Jerome Christenson: Homework isn't helping our kids

Jerome Christenson: Homework isn't helping our kids

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If I had young kids, I’d be tempted to send them to school in Abu Dhabi.

Why?

No homework.

Yup, for kids in the United Arab Emirates, the Ministry of Education has decreed that when school’s out, school’s out.

Jerome Christenson

Jerome Christenson

After a full day of recitation, worksheets, pop quizzes and guided practice, Emerati kids head home free of books, backpacks, laptops and requirements to “have this done by tomorrow … or else.”

And no, Sharia law has nothing to do with it. Common sense does.

I am not aware, in this whole great, grand universe of ours, of anyone who actually likes homework.

For sure, not the kids who have to do it. Not the teachers who have to correct it. Not the parents who have to wheedle and nag to get it done.

It’s as popular as a MAGA hat at a Bernie Sanders rally, yet it hangs on and hangs on like a snotty nose after a bad, bad cold.

And over the years it has gotten worse.

When I had books to tote home, I carried them in one hand, swinging easily by my side.

My kids had overpriced TrapperKeepers and other school-specific gizmos to freight assignments home and back.

Nowadays parents are regularly urged to purchase ergonomically correct backpacks to prevent permanent damage to their 9-year-olds’ backs when they stagger under a daily load that would buckle the knees of a portage-hardened voyageur.

Kids spend night after night slumped over the dining room table, doggedly completing whatever might be deemed critical to their young lives at that particular hour.

So they dutifully do their homework. The actual importance of knowing the capital of Montana in a young child’s life is unquestioned, as is the rightness of being required to give up the pleasures of a bright May evening to commit it to memory.

Meanwhile, they’re not hanging out with family, not socializing with their friends or schlepping aimlessly around the neighborhood in the company of the family dog. They’re not playing checkers with the old fart down the street, not pursuing a Boy Scout merit badge or heading off to the Y for a swim. They’re not learning to cook supper, nor to properly do the dishes afterward. They’re not reading for pleasure, chasing a butterfly or just lying motionless staring at the bedroom ceiling lost in aimless imagination, quietly daydreaming a way into their future.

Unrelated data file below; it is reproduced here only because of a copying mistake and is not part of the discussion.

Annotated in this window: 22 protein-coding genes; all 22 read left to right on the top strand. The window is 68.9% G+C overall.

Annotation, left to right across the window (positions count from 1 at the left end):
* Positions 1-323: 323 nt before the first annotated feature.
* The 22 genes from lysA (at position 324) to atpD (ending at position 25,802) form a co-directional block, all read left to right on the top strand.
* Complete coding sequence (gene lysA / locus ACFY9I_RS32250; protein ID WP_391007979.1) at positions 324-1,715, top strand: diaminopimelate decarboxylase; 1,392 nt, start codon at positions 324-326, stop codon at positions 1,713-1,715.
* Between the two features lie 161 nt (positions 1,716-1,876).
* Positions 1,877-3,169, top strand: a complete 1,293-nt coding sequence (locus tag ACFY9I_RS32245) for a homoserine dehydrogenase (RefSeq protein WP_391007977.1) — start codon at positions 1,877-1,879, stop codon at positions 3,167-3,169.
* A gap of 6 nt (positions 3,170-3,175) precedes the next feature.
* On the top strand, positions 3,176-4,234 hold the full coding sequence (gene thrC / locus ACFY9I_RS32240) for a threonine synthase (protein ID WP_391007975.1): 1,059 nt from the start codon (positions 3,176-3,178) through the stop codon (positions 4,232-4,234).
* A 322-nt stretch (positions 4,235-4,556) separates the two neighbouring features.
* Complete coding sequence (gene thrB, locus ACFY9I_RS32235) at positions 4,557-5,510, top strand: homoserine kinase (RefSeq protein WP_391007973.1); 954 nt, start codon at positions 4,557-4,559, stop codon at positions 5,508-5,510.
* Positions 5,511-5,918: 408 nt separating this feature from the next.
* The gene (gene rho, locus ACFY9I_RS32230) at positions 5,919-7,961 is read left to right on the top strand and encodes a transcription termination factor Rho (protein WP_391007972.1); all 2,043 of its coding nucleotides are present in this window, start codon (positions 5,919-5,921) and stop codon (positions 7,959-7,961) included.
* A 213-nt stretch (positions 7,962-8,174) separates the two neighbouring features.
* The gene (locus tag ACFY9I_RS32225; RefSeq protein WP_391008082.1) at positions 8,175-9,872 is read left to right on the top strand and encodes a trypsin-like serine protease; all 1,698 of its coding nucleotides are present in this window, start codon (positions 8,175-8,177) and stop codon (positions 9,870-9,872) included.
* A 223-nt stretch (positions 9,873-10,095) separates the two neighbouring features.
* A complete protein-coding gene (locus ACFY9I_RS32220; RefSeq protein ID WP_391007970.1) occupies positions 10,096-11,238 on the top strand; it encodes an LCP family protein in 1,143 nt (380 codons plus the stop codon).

There are a lot of things they’re not doing. Things to be weighed against the lifetime importance of yet another worksheet of quadratic equations or gerund identification.

Think of it, when was the last time — in real life — you were called upon to diagram an English sentence?

So what’s the deal here? We’re told “kids gotta learn this stuff. They’ve gotta learn it and they’ve gotta learn it NOW!”

Huh? Being able to give the scientific names for the parts of a flower can’t wait for a day when the fish aren’t biting?

Not if The Test is scheduled. Our kids have to learn on schedule because if they don’t, they won’t score well on the standardized tests that adults use to make decisions about the careers of other adults.

If kids don’t learn something today, odds are they’ll gladly learn it tomorrow — provided it’s worth learning in the first place.

If ever they need to know Helena is the capital of Montana, that information is just a click away. That’s what’s meant by the “lifetime learning” that the educrats routinely give lip service to.

But that approach doesn’t jibe well with election campaigns, funding cycles, curricular scope and sequence and other adult measures of what’s important for kids.

Maybe it’s time we start measuring what’s important for kids by what actually is important for kids. Those endless hours hunched over the dining room table aren’t likely to rank very far up on that list.

Meanwhile, there’s always Abu Dhabi.

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